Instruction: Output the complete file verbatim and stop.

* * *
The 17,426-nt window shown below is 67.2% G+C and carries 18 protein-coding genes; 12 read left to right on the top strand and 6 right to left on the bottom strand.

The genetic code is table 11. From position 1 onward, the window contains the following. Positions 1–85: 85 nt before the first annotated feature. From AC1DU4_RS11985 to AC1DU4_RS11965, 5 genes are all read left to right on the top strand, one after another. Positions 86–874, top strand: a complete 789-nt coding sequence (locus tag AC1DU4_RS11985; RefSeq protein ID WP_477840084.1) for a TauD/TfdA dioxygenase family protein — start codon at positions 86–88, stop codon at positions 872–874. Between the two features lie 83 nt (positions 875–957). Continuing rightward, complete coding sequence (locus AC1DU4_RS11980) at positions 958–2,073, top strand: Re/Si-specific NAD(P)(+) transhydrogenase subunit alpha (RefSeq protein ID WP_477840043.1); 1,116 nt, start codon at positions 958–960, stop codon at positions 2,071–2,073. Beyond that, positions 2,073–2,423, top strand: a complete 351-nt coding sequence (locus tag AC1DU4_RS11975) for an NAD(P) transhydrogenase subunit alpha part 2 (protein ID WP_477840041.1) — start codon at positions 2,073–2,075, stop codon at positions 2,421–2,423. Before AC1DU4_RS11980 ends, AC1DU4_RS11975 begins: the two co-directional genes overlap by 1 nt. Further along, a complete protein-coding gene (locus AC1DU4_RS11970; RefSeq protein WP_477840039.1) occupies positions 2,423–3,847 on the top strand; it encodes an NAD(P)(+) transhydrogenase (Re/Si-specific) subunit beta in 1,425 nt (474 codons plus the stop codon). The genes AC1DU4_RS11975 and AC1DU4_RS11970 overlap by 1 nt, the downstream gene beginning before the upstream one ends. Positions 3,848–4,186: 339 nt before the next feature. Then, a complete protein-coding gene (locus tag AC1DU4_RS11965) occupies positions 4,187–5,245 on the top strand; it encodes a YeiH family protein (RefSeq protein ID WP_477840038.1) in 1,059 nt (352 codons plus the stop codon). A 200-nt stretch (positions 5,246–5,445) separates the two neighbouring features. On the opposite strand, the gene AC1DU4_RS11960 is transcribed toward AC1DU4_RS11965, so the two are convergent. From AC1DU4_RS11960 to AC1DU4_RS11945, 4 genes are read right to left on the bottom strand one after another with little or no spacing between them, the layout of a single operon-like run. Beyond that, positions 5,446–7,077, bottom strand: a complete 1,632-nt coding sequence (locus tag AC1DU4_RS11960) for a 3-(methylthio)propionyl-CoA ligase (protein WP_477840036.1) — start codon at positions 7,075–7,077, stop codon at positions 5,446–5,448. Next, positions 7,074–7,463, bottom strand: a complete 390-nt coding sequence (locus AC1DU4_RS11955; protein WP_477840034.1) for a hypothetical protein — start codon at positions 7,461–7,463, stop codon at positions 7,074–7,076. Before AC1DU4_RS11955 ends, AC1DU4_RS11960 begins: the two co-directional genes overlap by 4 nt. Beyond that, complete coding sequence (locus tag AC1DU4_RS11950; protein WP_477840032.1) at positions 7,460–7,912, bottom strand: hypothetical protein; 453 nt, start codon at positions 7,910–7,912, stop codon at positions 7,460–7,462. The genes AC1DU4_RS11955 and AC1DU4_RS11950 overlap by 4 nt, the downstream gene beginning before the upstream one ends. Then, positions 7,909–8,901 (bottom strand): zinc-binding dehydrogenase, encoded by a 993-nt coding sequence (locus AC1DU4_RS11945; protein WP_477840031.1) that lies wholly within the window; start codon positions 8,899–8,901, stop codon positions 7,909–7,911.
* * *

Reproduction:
The 17,426-nt window shown below is 67.2% G+C and carries 18 protein-coding genes; 12 read left to right on the top strand and 6 right to left on the bottom strand.

The genetic code is table 11. From position 1 onward, the window contains the following. Positions 1–85: 85 nt before the first annotated feature. From AC1DU4_RS11985 to AC1DU4_RS11965, 5 genes are all read left to right on the top strand, one after another. Positions 86–874, top strand: a complete 789-nt coding sequence (locus tag AC1DU4_RS11985; RefSeq protein ID WP_477840084.1) for a TauD/TfdA dioxygenase family protein — start codon at positions 86–88, stop codon at positions 872–874. Between the two features lie 83 nt (positions 875–957). Continuing rightward, complete coding sequence (locus AC1DU4_RS11980) at positions 958–2,073, top strand: Re/Si-specific NAD(P)(+) transhydrogenase subunit alpha (RefSeq protein ID WP_477840043.1); 1,116 nt, start codon at positions 958–960, stop codon at positions 2,071–2,073. Beyond that, positions 2,073–2,423, top strand: a complete 351-nt coding sequence (locus tag AC1DU4_RS11975) for an NAD(P) transhydrogenase subunit alpha part 2 (protein ID WP_477840041.1) — start codon at positions 2,073–2,075, stop codon at positions 2,421–2,423. Before AC1DU4_RS11980 ends, AC1DU4_RS11975 begins: the two co-directional genes overlap by 1 nt. Further along, a complete protein-coding gene (locus AC1DU4_RS11970; RefSeq protein WP_477840039.1) occupies positions 2,423–3,847 on the top strand; it encodes an NAD(P)(+) transhydrogenase (Re/Si-specific) subunit beta in 1,425 nt (474 codons plus the stop codon). The genes AC1DU4_RS11975 and AC1DU4_RS11970 overlap by 1 nt, the downstream gene beginning before the upstream one ends. Positions 3,848–4,186: 339 nt before the next feature. Then, a complete protein-coding gene (locus tag AC1DU4_RS11965) occupies positions 4,187–5,245 on the top strand; it encodes a YeiH family protein (RefSeq protein ID WP_477840038.1) in 1,059 nt (352 codons plus the stop codon). A 200-nt stretch (positions 5,246–5,445) separates the two neighbouring features. On the opposite strand, the gene AC1DU4_RS11960 is transcribed toward AC1DU4_RS11965, so the two are convergent. From AC1DU4_RS11960 to AC1DU4_RS11945, 4 genes are read right to left on the bottom strand one after another with little or no spacing between them, the layout of a single operon-like run. Beyond that, positions 5,446–7,077, bottom strand: a complete 1,632-nt coding sequence (locus tag AC1DU4_RS11960) for a 3-(methylthio)propionyl-CoA ligase (protein WP_477840036.1) — start codon at positions 7,075–7,077, stop codon at positions 5,446–5,448. Next, positions 7,074–7,463, bottom strand: a complete 390-nt coding sequence (locus AC1DU4_RS11955; protein WP_477840034.1) for a hypothetical protein — start codon at positions 7,461–7,463, stop codon at positions 7,074–7,076. Before AC1DU4_RS11955 ends, AC1DU4_RS11960 begins: the two co-directional genes overlap by 4 nt. Beyond that, complete coding sequence (locus tag AC1DU4_RS11950; protein WP_477840032.1) at positions 7,460–7,912, bottom strand: hypothetical protein; 453 nt, start codon at positions 7,910–7,912, stop codon at positions 7,460–7,462. The genes AC1DU4_RS11955 and AC1DU4_RS11950 overlap by 4 nt, the downstream gene beginning before the upstream one ends. Then, positions 7,909–8,901 (bottom strand): zinc-binding dehydrogenase, encoded by a 993-nt coding sequence (locus AC1DU4_RS11945; protein WP_477840031.1) that lies wholly within the window; start codon positions 8,899–8,901, stop codon positions 7,909–7,911.